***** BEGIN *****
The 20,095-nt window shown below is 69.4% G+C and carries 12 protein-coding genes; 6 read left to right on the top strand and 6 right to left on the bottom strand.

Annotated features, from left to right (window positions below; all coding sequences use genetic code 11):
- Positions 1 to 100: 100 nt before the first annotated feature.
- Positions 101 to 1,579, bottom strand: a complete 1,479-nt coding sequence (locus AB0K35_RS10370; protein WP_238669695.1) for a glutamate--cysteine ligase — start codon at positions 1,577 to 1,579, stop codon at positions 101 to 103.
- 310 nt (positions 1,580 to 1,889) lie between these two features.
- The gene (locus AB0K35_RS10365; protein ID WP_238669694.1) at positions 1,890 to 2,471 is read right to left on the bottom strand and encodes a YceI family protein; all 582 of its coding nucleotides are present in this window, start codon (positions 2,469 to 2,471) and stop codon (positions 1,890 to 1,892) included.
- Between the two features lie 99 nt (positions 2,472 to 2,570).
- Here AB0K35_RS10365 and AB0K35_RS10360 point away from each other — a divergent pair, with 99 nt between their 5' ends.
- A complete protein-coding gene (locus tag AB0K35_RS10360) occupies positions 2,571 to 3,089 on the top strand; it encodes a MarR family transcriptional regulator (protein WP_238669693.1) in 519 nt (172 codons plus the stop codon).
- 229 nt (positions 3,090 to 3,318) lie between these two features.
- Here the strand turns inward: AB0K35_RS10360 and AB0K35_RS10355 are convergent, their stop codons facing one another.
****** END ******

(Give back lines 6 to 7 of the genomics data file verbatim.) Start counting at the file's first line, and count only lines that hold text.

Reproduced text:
- The gene (locus AB0K35_RS10365; protein ID WP_238669694.1) at positions 1,890 to 2,471 is read right to left on the bottom strand and encodes a YceI family protein; all 582 of its coding nucleotides are present in this window, start codon (positions 2,469 to 2,471) and stop codon (positions 1,890 to 1,892) included.
- Between the two features lie 99 nt (positions 2,472 to 2,570).